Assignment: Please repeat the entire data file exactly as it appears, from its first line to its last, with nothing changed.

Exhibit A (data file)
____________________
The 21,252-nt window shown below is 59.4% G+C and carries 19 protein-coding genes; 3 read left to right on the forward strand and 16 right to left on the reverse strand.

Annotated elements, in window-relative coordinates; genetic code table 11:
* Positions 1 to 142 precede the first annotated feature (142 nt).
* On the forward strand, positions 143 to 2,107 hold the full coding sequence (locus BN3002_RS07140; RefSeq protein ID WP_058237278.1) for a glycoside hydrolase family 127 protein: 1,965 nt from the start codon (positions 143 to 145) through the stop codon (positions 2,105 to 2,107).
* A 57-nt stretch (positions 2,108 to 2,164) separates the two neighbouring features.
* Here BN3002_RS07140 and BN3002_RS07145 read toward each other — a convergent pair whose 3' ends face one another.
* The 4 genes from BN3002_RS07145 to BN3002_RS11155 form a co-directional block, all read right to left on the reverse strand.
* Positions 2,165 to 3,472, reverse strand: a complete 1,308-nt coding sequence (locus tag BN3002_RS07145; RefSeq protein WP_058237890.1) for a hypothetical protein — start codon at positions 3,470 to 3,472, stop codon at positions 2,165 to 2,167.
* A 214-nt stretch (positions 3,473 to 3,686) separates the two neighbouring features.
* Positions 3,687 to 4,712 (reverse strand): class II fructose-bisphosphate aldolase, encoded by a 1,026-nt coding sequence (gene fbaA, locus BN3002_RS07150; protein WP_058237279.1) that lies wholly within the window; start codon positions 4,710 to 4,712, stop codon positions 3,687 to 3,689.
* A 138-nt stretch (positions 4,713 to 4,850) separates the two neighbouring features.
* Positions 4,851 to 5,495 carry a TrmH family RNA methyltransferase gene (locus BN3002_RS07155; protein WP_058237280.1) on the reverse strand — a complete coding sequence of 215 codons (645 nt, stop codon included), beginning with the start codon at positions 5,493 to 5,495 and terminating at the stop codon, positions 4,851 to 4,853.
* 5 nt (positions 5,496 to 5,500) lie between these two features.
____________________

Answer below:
The 21,252-nt window shown below is 59.4% G+C and carries 19 protein-coding genes; 3 read left to right on the forward strand and 16 right to left on the reverse strand.

Annotated elements, in window-relative coordinates; genetic code table 11:
* Positions 1 to 142 precede the first annotated feature (142 nt).
* On the forward strand, positions 143 to 2,107 hold the full coding sequence (locus BN3002_RS07140; RefSeq protein ID WP_058237278.1) for a glycoside hydrolase family 127 protein: 1,965 nt from the start codon (positions 143 to 145) through the stop codon (positions 2,105 to 2,107).
* A 57-nt stretch (positions 2,108 to 2,164) separates the two neighbouring features.
* Here BN3002_RS07140 and BN3002_RS07145 read toward each other — a convergent pair whose 3' ends face one another.
* The 4 genes from BN3002_RS07145 to BN3002_RS11155 form a co-directional block, all read right to left on the reverse strand.
* Positions 2,165 to 3,472, reverse strand: a complete 1,308-nt coding sequence (locus tag BN3002_RS07145; RefSeq protein WP_058237890.1) for a hypothetical protein — start codon at positions 3,470 to 3,472, stop codon at positions 2,165 to 2,167.
* A 214-nt stretch (positions 3,473 to 3,686) separates the two neighbouring features.
* Positions 3,687 to 4,712 (reverse strand): class II fructose-bisphosphate aldolase, encoded by a 1,026-nt coding sequence (gene fbaA, locus BN3002_RS07150; protein WP_058237279.1) that lies wholly within the window; start codon positions 4,710 to 4,712, stop codon positions 3,687 to 3,689.
* A 138-nt stretch (positions 4,713 to 4,850) separates the two neighbouring features.
* Positions 4,851 to 5,495 carry a TrmH family RNA methyltransferase gene (locus BN3002_RS07155; protein WP_058237280.1) on the reverse strand — a complete coding sequence of 215 codons (645 nt, stop codon included), beginning with the start codon at positions 5,493 to 5,495 and terminating at the stop codon, positions 4,851 to 4,853.
* 5 nt (positions 5,496 to 5,500) lie between these two features.